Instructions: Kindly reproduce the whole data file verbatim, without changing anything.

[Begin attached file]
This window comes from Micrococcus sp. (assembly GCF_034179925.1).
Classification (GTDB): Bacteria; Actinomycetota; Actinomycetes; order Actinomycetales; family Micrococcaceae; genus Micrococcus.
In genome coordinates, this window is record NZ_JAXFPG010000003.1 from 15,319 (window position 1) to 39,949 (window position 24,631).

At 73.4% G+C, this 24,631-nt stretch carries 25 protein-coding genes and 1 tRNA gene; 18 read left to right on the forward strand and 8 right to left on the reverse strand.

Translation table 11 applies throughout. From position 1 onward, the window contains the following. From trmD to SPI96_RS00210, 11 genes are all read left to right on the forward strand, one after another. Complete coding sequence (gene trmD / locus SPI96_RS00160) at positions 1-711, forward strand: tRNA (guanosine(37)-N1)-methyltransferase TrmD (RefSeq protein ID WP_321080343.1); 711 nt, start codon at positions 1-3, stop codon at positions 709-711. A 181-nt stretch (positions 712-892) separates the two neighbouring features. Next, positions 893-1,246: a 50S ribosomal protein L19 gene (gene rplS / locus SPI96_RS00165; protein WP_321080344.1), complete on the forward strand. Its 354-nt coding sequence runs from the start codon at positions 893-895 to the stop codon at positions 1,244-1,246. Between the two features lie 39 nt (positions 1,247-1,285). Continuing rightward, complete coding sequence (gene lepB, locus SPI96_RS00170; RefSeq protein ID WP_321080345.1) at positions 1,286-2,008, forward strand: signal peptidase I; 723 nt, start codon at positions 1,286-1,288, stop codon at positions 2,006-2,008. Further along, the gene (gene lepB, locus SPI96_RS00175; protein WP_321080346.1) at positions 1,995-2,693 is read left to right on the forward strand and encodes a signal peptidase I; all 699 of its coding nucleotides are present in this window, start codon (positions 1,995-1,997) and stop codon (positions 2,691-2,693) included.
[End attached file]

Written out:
This window comes from Micrococcus sp. (assembly GCF_034179925.1).
Classification (GTDB): Bacteria; Actinomycetota; Actinomycetes; order Actinomycetales; family Micrococcaceae; genus Micrococcus.
In genome coordinates, this window is record NZ_JAXFPG010000003.1 from 15,319 (window position 1) to 39,949 (window position 24,631).

At 73.4% G+C, this 24,631-nt stretch carries 25 protein-coding genes and 1 tRNA gene; 18 read left to right on the forward strand and 8 right to left on the reverse strand.

Translation table 11 applies throughout. From position 1 onward, the window contains the following. From trmD to SPI96_RS00210, 11 genes are all read left to right on the forward strand, one after another. Complete coding sequence (gene trmD / locus SPI96_RS00160) at positions 1-711, forward strand: tRNA (guanosine(37)-N1)-methyltransferase TrmD (RefSeq protein ID WP_321080343.1); 711 nt, start codon at positions 1-3, stop codon at positions 709-711. A 181-nt stretch (positions 712-892) separates the two neighbouring features. Next, positions 893-1,246: a 50S ribosomal protein L19 gene (gene rplS / locus SPI96_RS00165; protein WP_321080344.1), complete on the forward strand. Its 354-nt coding sequence runs from the start codon at positions 893-895 to the stop codon at positions 1,244-1,246. Between the two features lie 39 nt (positions 1,247-1,285). Continuing rightward, complete coding sequence (gene lepB, locus SPI96_RS00170; RefSeq protein ID WP_321080345.1) at positions 1,286-2,008, forward strand: signal peptidase I; 723 nt, start codon at positions 1,286-1,288, stop codon at positions 2,006-2,008. Further along, the gene (gene lepB, locus SPI96_RS00175; protein WP_321080346.1) at positions 1,995-2,693 is read left to right on the forward strand and encodes a signal peptidase I; all 699 of its coding nucleotides are present in this window, start codon (positions 1,995-1,997) and stop codon (positions 2,691-2,693) included.